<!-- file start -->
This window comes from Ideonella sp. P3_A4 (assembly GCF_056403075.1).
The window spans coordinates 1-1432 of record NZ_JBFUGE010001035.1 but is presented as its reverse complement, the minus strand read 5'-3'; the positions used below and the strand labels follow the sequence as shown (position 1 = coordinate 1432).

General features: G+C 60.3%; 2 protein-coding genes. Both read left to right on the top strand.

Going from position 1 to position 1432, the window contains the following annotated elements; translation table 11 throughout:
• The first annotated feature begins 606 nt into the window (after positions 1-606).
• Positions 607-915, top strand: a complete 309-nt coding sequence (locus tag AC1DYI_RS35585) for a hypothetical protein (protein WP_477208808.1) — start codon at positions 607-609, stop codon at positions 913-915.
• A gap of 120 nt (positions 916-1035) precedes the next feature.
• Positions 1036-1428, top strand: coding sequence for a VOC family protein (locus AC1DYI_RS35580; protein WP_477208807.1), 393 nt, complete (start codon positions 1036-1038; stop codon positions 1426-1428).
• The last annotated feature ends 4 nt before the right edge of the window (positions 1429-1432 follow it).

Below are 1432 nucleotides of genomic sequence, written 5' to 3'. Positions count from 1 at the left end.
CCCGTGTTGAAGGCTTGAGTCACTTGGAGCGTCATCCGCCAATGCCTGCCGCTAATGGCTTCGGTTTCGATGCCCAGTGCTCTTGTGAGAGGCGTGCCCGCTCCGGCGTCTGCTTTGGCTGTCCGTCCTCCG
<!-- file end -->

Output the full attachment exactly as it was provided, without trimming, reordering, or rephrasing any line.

This window comes from Ideonella sp. P3_A4 (assembly GCF_056403075.1).
The window spans coordinates 1-1432 of record NZ_JBFUGE010001035.1 but is presented as its reverse complement, the minus strand read 5'-3'; the positions used below and the strand labels follow the sequence as shown (position 1 = coordinate 1432).

General features: G+C 60.3%; 2 protein-coding genes. Both read left to right on the top strand.

Going from position 1 to position 1432, the window contains the following annotated elements; translation table 11 throughout:
• The first annotated feature begins 606 nt into the window (after positions 1-606).
• Positions 607-915, top strand: a complete 309-nt coding sequence (locus tag AC1DYI_RS35585) for a hypothetical protein (protein WP_477208808.1) — start codon at positions 607-609, stop codon at positions 913-915.
• A gap of 120 nt (positions 916-1035) precedes the next feature.
• Positions 1036-1428, top strand: coding sequence for a VOC family protein (locus AC1DYI_RS35580; protein WP_477208807.1), 393 nt, complete (start codon positions 1036-1038; stop codon positions 1426-1428).
• The last annotated feature ends 4 nt before the right edge of the window (positions 1429-1432 follow it).

Below are 1432 nucleotides of genomic sequence, written 5' to 3'. Positions count from 1 at the left end.
CCCGTGTTGAAGGCTTGAGTCACTTGGAGCGTCATCCGCCAATGCCTGCCGCTAATGGCTTCGGTTTCGATGCCCAGTGCTCTTGTGAGAGGCGTGCCCGCTCCGGCGTCTGCTTTGGCTGTCCGTCCTCCG